This Sculptor Carts Junk Out of the Scrapyard, Into Artistic Stardom
Climbing through three-story piles of scrap metal at his local salvage yard, Custom Alloy in Oakland, California, is Clayton Bailey's idea of the perfect afternoon.
Digging through the masses of what many would consider junk, the artist finds inspiration to satisfy his boundless imagination. From discarded vacuum cleaners, coffee pots, and an array of other found objects, he's created an entire cast of shiny robotic characters.
Bailey's always been interested in chemistry and science and is strongly influenced by the magazine Mad. His interests may be geeky, but underlying all his work lurks a mischievous sense of humor.
"Spaceships have always been a fascination," he says. "I've made three rockets so far, but none of them have actually gotten off the ground." He's got one in his front yard, pointed toward the heavens, poised for blast-off.
"I try to wake up every morning with enthusiasm for something new," Bailey says. "Whatever I am working on at that time is what I'm excited about." Over a 50-year span, Bailey's edgy contemporary art has been shown around the world. His retrospective show, "Clayton Bailey's World of Wonders" has been featured at the Crocker Art Museum in Sacramento, California, since early autumn.
In his Port Costa workshop, each of his works has its own personality. Marilyn Monrobot, whom Bailey calls "the world's most beautiful robot," sports a prominent pair of 1957 Cadillac bumper bullets. Wrestlebots square off for a match as Tubehead and Two-Headed Baby watch from the sidelines. Bailey's famous Horndogs, made from Kirby vacuum cleaners and chrome-plated truck horns; Pitcherbot, chasing its little teacups; and a robot made from Kohler toilets round out the family.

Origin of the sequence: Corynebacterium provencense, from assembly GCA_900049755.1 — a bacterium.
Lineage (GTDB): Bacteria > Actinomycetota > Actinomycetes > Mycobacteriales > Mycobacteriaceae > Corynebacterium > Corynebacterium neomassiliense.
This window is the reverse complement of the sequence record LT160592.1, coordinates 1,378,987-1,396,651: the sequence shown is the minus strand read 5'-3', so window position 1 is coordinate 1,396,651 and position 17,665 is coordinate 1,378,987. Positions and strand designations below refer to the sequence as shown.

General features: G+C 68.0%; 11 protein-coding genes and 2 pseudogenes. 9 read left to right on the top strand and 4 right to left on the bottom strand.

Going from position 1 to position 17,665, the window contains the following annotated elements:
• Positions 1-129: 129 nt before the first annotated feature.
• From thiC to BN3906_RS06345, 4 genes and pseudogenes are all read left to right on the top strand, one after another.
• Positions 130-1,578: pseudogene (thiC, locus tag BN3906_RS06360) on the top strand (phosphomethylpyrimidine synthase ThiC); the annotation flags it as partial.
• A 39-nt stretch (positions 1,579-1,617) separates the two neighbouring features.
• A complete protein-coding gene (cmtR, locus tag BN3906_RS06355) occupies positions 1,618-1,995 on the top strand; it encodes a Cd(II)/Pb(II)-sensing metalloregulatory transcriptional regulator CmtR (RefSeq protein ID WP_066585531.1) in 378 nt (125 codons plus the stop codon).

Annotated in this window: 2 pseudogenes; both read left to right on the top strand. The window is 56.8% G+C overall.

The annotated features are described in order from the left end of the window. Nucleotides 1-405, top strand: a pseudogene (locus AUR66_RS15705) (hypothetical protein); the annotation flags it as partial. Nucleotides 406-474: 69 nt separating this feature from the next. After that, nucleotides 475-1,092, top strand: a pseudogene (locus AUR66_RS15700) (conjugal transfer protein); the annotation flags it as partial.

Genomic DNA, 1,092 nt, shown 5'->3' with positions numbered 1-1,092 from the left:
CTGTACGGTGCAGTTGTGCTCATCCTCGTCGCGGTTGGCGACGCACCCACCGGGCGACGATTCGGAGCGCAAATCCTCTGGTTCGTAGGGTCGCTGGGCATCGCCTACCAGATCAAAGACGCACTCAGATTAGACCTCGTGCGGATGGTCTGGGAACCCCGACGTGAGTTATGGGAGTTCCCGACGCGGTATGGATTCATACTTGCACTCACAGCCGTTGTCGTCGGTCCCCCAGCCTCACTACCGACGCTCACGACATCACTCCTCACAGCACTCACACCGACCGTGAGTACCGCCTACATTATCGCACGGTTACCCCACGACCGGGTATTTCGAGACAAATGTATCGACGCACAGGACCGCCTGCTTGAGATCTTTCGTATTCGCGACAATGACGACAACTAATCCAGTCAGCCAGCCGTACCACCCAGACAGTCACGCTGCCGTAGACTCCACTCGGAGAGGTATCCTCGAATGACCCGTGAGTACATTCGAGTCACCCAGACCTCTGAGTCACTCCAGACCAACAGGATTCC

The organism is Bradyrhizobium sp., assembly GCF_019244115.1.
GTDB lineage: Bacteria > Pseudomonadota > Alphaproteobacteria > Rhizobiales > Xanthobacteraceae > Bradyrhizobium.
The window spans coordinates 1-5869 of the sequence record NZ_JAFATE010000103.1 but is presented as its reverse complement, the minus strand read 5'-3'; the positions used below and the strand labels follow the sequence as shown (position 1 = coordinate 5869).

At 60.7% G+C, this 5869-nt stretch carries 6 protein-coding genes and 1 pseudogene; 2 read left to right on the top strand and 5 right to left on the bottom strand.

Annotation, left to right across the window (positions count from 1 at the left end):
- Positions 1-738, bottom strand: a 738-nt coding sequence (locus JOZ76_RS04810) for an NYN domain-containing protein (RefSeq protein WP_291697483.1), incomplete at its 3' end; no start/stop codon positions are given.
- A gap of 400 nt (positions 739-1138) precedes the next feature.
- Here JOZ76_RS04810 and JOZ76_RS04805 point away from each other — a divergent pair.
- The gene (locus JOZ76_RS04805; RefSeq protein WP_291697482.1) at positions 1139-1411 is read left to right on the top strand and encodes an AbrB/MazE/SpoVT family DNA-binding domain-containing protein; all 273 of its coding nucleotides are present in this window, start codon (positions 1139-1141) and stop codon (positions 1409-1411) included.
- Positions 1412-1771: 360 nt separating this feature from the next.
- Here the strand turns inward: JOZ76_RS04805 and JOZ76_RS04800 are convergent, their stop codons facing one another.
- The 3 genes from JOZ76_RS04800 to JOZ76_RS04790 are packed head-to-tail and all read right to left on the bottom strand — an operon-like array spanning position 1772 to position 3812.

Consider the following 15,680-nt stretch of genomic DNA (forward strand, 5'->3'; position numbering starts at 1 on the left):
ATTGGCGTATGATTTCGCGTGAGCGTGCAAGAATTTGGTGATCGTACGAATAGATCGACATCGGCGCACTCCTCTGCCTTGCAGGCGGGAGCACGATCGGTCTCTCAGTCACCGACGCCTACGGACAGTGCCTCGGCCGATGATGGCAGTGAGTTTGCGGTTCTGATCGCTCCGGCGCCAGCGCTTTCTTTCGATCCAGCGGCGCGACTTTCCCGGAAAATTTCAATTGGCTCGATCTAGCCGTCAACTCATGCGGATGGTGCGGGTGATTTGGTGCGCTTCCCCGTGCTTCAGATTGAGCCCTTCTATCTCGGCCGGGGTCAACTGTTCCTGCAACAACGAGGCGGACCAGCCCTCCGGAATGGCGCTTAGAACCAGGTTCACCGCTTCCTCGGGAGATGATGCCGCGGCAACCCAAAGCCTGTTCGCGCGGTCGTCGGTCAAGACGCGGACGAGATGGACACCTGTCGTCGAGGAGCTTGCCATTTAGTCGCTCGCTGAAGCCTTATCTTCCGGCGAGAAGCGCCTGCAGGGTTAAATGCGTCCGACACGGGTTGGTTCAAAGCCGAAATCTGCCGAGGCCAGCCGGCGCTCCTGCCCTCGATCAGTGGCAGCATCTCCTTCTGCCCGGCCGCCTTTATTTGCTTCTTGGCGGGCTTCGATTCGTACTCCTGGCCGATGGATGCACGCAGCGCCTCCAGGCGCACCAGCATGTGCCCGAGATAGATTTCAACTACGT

Bailey strives to add a kinetic element to his pieces so that they come to life. He's worked with motion detectors, aquarium aerators, and washing-machine timers. He likes to invite in elements of nature, using lenses to magnify and record sunlight and, more recently, harnessing wind power. "Having an extremely windy day ignited my interest to create whirlybirds and a giant bobbing bird, complete with animated bait," he says.
Some of Bailey's pieces have taken on controversy as he constantly pushes the boundaries. "The most flack I've gotten was for my coin-operated electric chair for the condemned man. You simply pull the lever."
Bailey has influenced hundreds of students in his role as art professor at California State University, Hayward, where he spent 27 years and became chairman of the department in 1980. "You have to find a place that you can live," he says. "I enjoyed my career in teaching and I met a lot of good people."
Though his humor has been offensive to some, it's hard not to appreciate his ability to look around and create from what he finds. Longtime friend Tony Natsoulas, also a sculptor, says, "Bailey's a genius and one of my heroes because he doesn't take things so seriously. It allows the world as a whole to enjoy him. He's absolutely brilliant."
Bailey will be presenting a lecture about his work and the role of humor in his art at Santa Clara's de Saisset Museum on Feb. 29 at 7 p.m. He'll also be signing copies of his new 135-page book, published by the Crocker Art Museum.